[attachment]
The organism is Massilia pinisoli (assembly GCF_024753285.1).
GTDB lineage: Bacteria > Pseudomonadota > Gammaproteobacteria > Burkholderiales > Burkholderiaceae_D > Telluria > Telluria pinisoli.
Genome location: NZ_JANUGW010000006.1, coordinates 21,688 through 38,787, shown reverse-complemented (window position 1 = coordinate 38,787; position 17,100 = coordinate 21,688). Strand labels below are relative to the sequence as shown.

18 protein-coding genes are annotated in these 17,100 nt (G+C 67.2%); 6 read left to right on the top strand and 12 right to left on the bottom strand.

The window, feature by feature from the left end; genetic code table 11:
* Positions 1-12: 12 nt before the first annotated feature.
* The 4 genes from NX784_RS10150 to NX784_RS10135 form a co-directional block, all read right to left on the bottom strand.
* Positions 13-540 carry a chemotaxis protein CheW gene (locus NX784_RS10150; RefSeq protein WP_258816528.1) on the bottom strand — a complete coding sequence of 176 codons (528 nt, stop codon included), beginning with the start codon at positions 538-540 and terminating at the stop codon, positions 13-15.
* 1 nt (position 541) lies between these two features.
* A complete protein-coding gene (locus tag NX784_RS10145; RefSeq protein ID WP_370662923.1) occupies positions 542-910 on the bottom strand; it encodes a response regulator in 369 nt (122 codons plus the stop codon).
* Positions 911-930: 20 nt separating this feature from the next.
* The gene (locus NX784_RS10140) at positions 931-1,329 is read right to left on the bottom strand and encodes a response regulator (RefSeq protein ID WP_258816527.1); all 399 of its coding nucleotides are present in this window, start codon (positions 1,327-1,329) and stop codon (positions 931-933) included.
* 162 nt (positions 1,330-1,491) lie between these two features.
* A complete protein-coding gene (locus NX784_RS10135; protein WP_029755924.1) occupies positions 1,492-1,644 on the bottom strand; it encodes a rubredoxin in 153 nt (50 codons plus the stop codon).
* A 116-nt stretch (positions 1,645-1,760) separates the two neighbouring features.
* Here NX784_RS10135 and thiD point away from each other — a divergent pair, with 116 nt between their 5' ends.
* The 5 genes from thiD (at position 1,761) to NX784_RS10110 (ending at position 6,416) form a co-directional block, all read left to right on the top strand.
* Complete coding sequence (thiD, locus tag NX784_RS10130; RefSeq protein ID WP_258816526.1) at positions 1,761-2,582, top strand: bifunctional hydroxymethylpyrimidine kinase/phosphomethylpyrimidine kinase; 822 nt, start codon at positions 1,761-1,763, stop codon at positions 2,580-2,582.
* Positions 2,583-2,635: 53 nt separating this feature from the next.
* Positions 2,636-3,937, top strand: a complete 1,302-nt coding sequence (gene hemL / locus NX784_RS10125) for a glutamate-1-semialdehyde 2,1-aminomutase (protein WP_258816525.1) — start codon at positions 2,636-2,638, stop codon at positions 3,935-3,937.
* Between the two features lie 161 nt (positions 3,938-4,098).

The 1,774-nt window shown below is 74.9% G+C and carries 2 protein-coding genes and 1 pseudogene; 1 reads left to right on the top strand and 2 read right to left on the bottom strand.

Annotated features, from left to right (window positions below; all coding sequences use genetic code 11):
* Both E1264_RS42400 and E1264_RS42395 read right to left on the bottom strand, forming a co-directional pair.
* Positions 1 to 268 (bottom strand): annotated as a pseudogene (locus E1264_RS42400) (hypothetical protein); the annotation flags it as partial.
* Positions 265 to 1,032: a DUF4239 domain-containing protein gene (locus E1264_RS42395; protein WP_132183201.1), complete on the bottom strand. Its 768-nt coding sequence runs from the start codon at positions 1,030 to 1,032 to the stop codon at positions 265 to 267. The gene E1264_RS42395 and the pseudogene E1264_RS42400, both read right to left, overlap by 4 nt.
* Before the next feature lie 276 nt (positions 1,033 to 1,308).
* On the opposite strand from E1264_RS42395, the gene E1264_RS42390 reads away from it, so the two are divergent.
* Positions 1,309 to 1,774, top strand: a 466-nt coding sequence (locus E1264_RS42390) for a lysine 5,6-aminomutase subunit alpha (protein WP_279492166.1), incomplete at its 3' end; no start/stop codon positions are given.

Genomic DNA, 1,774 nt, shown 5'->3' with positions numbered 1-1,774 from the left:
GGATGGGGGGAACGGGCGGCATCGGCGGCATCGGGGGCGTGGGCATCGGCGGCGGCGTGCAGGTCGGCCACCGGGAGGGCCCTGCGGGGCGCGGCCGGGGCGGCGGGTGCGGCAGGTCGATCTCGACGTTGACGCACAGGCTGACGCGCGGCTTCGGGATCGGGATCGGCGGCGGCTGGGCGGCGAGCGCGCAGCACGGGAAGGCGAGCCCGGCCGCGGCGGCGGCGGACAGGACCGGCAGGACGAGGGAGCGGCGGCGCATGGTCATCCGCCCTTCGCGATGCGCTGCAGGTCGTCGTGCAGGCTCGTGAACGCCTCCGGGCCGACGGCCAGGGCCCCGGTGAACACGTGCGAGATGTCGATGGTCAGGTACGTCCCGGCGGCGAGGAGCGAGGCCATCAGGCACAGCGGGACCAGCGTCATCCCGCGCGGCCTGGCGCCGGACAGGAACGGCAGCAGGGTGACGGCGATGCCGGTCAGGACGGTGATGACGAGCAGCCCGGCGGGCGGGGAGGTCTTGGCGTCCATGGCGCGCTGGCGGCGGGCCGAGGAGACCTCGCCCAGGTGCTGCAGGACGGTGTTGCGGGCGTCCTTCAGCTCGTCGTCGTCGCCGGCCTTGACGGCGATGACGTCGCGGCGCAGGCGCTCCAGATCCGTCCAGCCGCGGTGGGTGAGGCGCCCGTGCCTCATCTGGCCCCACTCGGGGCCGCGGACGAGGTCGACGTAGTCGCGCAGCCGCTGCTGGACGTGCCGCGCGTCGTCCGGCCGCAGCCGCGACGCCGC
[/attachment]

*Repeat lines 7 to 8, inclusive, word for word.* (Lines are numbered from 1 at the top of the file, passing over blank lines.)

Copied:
* The 4 genes from NX784_RS10150 to NX784_RS10135 form a co-directional block, all read right to left on the bottom strand.
* Positions 13-540 carry a chemotaxis protein CheW gene (locus NX784_RS10150; RefSeq protein WP_258816528.1) on the bottom strand — a complete coding sequence of 176 codons (528 nt, stop codon included), beginning with the start codon at positions 538-540 and terminating at the stop codon, positions 13-15.